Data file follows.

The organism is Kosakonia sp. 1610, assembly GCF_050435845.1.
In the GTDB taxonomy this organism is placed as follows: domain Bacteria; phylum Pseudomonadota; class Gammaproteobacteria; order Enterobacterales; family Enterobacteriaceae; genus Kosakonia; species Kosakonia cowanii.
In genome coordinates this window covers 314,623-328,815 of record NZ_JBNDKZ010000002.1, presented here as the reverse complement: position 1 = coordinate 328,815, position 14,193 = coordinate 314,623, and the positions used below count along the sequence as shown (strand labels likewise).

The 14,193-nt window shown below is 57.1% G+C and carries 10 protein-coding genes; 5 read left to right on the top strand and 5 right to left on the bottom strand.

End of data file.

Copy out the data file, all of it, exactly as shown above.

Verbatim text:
The organism is Kosakonia sp. 1610, assembly GCF_050435845.1.
In the GTDB taxonomy this organism is placed as follows: domain Bacteria; phylum Pseudomonadota; class Gammaproteobacteria; order Enterobacterales; family Enterobacteriaceae; genus Kosakonia; species Kosakonia cowanii.
In genome coordinates this window covers 314,623-328,815 of record NZ_JBNDKZ010000002.1, presented here as the reverse complement: position 1 = coordinate 328,815, position 14,193 = coordinate 314,623, and the positions used below count along the sequence as shown (strand labels likewise).

The 14,193-nt window shown below is 57.1% G+C and carries 10 protein-coding genes; 5 read left to right on the top strand and 5 right to left on the bottom strand.